The opinion of the court was delivered by: GESELL
The Court now has before it the amount of damages to be assessed and the legal fees to be awarded plaintiffs by reason of the breaches of trust found to have existed. Blankenship v. Boyle, 329 F. Supp. 1089 (1971). Four defendants are involved in this phase of the case: United Mine Workers of America, The National Bank of Washington, Josephine Roche, and Barnum Colton. All counsel have cooperated in extensive pretrial discovery, exchanging various computations and deposing different experts, following which the Court heard three days of testimony and received numerous exhibits. The matter was then orally argued to the Court and supplemental briefs filed. A number of matters must be considered to conclude this phase of the proceedings and they will be discussed seriatim under appropriate headings.
A. Damages resulting from failure to invest excessive sums held, interest-free, at the Bank.
Plaintiffs urge that excessive sums remained on deposit at the Bank until September, 1971, when the account was removed from the Bank as directed by this Court's Order. The defendants, on the other hand contend that the period for fixing damages should run only until June 30, 1969, on the theory that the conspiracy in breach of trust terminated when Mr. Boyle replaced Mr. Lewis as the trustee representing the Union and Mr. Davis replaced Mr. Judy as the trustee representing the operators. The Court has determined that it will not accept either of these suggested terminal dates.
There is ample evidence that excessive funds remained on deposit at the Bank following Mr. Lewis's death and that whatever Mr. Boyle's intentions may have been, excessive sums were on deposit at the Bank throughout the litigation and indeed until April 28, 1971, when the Court filed its findings of fact and conclusions of law as to the merits.
The fact of the matter is that the breach of trust was deeply engrained by a long continuous course of improper dealing, and the momentum of the violation was never arrested by the affirmative conduct of any of the conspirators before the Court. Neither the retirement of Mr. Colton in January, 1970, nor the earlier death of Mr. Lewis terminated the breach of trust in which each had participated. Until April, 1971, when the Court filed its findings of fact and conclusions of law, none of the four conspirators engaged in actions sufficiently affirmative and explicit to be considered an effective termination or withdrawal from the conspiracy. It was only when the Court entered its Order on May 21, 1971, decreeing various remedial changes in the administration of the Fund, that sufficient affirmative action was thrust upon the conspirators to constitute a termination of the conspiracy. See Hyde v. United States, 225 U.S. 347, 369, 56 L. Ed. 1114, 32 S. Ct. 793 (1912); South-East Coal Co. v. Consolidated Coal Co., 434 F.2d 767, 784 (6th Cir. 1970).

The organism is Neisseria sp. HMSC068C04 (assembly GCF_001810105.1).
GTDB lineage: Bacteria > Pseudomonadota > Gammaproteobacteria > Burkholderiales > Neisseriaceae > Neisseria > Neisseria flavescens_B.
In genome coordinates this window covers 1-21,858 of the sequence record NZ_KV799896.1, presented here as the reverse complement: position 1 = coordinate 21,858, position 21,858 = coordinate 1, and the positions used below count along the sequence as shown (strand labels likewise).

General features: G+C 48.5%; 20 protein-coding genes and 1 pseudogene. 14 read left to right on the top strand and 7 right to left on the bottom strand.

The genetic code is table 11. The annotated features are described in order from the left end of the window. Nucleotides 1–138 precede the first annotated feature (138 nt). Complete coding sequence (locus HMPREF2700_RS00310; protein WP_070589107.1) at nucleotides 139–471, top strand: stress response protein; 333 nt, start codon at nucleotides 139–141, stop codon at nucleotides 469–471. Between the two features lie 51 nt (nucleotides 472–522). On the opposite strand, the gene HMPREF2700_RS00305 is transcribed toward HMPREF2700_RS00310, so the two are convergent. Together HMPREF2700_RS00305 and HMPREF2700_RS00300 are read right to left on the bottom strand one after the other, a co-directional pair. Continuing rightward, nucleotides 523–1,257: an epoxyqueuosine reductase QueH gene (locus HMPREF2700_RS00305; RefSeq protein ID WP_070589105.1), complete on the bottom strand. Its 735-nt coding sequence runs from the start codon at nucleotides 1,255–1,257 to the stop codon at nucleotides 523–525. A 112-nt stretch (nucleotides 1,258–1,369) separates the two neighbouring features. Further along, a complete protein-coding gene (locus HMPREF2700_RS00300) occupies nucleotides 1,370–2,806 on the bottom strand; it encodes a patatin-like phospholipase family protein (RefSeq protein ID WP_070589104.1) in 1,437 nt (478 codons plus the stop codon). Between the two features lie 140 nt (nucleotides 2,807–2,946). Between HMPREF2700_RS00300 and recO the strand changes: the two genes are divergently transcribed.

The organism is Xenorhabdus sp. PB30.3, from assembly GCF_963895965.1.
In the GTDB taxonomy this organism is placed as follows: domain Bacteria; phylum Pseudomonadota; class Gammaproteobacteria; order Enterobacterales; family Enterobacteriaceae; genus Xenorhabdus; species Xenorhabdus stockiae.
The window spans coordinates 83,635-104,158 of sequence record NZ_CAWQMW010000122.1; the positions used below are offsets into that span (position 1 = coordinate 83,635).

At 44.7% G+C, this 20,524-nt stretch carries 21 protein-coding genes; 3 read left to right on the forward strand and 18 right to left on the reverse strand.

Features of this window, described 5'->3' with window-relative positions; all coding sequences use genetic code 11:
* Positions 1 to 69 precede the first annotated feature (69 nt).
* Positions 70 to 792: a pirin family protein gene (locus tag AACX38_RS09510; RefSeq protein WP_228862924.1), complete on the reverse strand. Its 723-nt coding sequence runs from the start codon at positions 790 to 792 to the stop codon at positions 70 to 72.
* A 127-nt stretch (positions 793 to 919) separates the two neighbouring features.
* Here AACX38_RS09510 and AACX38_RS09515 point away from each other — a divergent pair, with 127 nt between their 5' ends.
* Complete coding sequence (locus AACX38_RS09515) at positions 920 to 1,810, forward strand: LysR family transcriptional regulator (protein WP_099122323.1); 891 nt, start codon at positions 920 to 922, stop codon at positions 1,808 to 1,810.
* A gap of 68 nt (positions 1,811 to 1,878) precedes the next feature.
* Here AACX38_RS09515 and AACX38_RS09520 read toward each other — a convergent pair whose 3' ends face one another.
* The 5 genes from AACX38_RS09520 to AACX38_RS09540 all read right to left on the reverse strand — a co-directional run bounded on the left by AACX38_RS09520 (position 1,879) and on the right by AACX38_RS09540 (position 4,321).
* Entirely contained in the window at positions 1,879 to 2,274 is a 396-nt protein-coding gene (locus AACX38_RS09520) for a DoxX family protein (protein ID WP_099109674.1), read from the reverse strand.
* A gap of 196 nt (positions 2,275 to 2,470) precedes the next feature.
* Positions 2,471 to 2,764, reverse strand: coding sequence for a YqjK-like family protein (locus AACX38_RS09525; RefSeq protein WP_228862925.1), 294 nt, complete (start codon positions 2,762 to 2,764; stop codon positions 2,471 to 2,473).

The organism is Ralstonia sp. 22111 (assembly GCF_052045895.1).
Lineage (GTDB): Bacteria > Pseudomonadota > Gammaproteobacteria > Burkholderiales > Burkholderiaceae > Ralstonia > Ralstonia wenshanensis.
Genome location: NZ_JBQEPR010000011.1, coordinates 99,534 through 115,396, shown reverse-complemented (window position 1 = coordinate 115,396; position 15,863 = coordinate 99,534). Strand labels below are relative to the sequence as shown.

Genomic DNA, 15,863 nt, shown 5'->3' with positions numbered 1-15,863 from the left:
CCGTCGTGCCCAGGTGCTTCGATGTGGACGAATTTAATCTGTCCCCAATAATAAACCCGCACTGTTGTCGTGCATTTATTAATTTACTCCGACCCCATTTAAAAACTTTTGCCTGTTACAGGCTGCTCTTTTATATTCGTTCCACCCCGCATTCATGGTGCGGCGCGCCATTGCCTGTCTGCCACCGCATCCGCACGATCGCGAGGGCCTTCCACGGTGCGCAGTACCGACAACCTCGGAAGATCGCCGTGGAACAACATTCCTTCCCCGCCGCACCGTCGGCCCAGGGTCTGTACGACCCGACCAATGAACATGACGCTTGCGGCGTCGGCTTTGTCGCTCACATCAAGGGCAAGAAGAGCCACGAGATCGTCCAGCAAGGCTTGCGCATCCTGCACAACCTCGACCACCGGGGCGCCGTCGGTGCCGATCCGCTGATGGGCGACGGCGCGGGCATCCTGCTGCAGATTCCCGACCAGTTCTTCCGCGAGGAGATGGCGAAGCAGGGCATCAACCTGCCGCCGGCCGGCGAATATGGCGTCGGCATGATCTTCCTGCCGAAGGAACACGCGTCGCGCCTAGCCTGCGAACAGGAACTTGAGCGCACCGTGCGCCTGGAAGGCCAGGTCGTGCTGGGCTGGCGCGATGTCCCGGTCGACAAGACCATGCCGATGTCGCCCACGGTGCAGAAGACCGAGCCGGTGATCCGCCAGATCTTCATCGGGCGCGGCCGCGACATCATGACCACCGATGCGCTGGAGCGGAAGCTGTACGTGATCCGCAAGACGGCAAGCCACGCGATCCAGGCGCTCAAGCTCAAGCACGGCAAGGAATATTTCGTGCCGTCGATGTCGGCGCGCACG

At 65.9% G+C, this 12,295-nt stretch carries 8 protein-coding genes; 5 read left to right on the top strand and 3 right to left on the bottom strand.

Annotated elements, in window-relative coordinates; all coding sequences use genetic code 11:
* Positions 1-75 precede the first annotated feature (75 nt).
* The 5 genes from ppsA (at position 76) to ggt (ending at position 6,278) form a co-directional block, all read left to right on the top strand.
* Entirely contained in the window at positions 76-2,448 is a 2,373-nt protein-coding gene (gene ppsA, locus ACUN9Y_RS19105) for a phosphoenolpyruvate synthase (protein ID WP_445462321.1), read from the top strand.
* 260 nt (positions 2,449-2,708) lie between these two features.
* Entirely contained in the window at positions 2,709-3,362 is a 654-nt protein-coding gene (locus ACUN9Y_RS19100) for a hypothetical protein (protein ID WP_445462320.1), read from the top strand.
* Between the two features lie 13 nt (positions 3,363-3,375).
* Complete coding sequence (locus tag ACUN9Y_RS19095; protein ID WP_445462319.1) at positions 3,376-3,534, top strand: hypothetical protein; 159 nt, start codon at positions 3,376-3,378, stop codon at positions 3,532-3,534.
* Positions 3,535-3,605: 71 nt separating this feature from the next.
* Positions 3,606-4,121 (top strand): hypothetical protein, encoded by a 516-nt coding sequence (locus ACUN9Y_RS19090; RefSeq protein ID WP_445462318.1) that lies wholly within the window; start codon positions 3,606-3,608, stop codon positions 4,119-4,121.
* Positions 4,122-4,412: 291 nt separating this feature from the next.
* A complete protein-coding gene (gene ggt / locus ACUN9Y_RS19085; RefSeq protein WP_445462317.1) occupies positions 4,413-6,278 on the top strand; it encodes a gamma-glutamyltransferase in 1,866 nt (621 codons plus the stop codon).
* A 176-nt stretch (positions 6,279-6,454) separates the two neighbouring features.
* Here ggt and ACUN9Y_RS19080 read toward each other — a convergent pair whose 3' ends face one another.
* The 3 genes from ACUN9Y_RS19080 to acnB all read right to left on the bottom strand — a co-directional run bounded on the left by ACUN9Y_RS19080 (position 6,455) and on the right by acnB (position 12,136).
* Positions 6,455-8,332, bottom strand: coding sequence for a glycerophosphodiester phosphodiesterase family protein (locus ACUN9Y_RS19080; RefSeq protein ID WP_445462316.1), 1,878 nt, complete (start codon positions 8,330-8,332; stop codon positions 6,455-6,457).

A more complicated and difficult issue is presented by tax considerations which are brought forward with varying emphasis by the parties. Damages awarded will be paid to the Fund for eventual distribution to the beneficiaries. The Fund is required to pay income tax on all taxable investment income which exceeds the Fund's administrative expenses. Plaintiffs urged that the award should not be reduced by any possible year-to-year tax liability and that the Fund should be assumed to have reinvested and cumulated income assumed to have been received from investment of the excessive sums without tax adjustment. Plaintiffs point to the fact that it is impossible to ascertain whether the Fund will or will not be required to pay taxes and, if so, what the amount of such taxes will be. They point to complicated accounting questions necessarily involved and to other tax uncertainties. Defendants, on the other hand, urge that payment of taxes would have reduced the amount of income available for reinvestment and that a damage claim that fails to recognize this is unrealistic. Thus plaintiffs complain of the possibility of double taxation if allowance is made for taxes in the Court's award of damages and then the award itself is subsequently taxed, and defendants contend that some tax adjustment is necessary in the interest of fairness.
The Court has concluded that the possible but by no means certain application of some kind of tax to the award should be ignored and that the award should be made without allowing any opportunity to reopen the matter if any adverse tax consequences eventuate.
This determination is strongly reinforced by an aspect of the decision which has been uppermost in the Court's mind throughout the proceedings relating to damages. The record thoroughly establishes that the trustees were always extremely tax conscious. A damage computation in this case must recognize that the trustees functioning as prudent individuals, absent the conspiracy to breach trust, would have conducted the affairs of the Fund in a manner to minimize or avoid taxes. Accordingly, the Court will compute damages on the assumption that the excessive funds would all have been invested only in tax-free municipals. This is consistent not only with the reality of the Fund's tax situation, but wholly consistent with investments made by the Fund during the period under review.
Thus the award of damages to be made is an award of damages in the form of reconstructed income from an investment in tax-free municipals and the reinvestment of any interest obtained on ...